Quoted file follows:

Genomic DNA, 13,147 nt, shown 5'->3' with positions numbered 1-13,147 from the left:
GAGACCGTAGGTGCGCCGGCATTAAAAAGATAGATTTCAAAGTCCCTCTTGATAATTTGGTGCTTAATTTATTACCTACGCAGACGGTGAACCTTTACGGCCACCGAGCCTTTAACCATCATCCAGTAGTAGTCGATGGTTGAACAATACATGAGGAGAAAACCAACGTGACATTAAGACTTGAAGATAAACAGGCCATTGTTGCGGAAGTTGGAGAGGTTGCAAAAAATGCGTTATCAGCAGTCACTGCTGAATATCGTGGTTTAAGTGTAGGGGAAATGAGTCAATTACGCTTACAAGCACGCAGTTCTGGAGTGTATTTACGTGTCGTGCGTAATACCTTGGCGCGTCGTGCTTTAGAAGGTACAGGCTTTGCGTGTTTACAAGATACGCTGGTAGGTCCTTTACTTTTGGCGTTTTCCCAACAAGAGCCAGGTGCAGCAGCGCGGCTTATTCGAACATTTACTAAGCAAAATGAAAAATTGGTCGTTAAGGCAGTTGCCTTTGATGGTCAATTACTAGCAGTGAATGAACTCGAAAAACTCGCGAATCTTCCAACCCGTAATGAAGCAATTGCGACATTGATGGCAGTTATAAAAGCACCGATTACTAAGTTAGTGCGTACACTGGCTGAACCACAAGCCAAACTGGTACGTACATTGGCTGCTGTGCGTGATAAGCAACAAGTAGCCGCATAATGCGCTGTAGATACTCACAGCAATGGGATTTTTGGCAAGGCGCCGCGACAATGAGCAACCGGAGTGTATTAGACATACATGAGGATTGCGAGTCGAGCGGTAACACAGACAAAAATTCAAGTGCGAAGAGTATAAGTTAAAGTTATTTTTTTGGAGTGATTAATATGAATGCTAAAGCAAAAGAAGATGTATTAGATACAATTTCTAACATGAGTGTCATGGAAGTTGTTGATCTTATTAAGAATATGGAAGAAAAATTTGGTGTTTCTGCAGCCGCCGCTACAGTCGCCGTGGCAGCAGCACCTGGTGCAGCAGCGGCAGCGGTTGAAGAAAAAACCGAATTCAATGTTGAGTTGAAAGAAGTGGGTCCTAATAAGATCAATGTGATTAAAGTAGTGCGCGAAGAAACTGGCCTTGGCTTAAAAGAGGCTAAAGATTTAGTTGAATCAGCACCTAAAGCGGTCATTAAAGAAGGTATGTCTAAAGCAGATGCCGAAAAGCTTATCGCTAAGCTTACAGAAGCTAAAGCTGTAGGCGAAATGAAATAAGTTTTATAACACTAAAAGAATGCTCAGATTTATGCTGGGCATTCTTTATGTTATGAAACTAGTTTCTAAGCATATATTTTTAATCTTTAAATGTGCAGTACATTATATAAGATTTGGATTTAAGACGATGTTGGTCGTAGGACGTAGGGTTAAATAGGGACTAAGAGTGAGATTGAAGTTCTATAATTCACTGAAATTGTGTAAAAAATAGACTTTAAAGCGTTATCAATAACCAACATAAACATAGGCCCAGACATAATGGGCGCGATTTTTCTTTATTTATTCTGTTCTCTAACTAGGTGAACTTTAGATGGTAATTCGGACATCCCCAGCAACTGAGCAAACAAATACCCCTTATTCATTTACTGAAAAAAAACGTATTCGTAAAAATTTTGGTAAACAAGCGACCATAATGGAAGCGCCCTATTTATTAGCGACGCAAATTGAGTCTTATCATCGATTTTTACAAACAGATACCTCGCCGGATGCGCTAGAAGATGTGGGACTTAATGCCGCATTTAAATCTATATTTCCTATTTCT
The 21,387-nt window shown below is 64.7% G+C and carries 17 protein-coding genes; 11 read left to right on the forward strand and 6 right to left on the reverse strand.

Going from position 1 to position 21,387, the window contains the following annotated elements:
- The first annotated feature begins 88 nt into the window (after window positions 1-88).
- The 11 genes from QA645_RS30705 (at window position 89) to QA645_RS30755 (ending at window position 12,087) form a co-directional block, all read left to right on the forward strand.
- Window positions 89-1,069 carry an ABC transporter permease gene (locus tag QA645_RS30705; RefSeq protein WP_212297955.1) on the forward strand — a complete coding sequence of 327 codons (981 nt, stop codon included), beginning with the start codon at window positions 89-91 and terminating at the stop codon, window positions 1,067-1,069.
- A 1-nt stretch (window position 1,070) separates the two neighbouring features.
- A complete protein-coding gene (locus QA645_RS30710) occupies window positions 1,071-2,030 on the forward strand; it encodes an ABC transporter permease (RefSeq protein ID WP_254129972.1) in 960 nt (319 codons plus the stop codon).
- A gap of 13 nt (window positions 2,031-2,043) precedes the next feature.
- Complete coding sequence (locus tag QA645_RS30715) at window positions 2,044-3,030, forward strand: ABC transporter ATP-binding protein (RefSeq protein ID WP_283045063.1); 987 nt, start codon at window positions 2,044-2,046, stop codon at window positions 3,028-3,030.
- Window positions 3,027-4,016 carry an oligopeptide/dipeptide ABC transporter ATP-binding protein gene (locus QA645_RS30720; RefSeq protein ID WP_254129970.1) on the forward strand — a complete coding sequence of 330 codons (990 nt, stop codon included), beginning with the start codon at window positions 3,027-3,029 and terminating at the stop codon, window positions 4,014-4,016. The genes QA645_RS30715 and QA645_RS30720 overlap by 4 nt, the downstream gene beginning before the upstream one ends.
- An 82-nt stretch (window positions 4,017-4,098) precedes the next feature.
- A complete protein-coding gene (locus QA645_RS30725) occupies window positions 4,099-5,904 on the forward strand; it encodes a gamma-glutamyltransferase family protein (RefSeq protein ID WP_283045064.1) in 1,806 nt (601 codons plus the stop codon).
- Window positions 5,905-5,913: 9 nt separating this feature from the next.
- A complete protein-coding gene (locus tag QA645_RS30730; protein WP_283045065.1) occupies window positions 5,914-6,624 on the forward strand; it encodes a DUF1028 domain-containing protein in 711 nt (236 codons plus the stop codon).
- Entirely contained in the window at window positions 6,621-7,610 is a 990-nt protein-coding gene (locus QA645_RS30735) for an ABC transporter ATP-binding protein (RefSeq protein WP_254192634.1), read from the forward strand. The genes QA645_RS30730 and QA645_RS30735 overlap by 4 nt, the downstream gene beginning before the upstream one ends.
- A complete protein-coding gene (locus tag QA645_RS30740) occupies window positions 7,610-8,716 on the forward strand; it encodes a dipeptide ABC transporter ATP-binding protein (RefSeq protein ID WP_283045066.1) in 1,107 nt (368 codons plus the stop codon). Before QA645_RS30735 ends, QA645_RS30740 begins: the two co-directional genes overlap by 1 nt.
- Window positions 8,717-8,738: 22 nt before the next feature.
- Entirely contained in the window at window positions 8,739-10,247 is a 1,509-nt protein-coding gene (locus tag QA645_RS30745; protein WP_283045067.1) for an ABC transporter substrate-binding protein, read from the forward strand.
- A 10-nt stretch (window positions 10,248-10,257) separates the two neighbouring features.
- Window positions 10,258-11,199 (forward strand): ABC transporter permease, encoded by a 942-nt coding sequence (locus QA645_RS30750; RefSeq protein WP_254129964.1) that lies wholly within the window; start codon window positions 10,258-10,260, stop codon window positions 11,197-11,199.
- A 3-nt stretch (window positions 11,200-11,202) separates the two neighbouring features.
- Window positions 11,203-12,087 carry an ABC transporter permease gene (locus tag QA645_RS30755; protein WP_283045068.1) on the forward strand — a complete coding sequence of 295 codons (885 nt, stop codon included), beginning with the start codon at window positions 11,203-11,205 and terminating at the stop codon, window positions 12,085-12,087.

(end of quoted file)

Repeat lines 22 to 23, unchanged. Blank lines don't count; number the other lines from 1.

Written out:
- Window positions 10,258-11,199 (forward strand): ABC transporter permease, encoded by a 942-nt coding sequence (locus QA645_RS30750; RefSeq protein WP_254129964.1) that lies wholly within the window; start codon window positions 10,258-10,260, stop codon window positions 11,197-11,199.
- A 3-nt stretch (window positions 11,200-11,202) separates the two neighbouring features.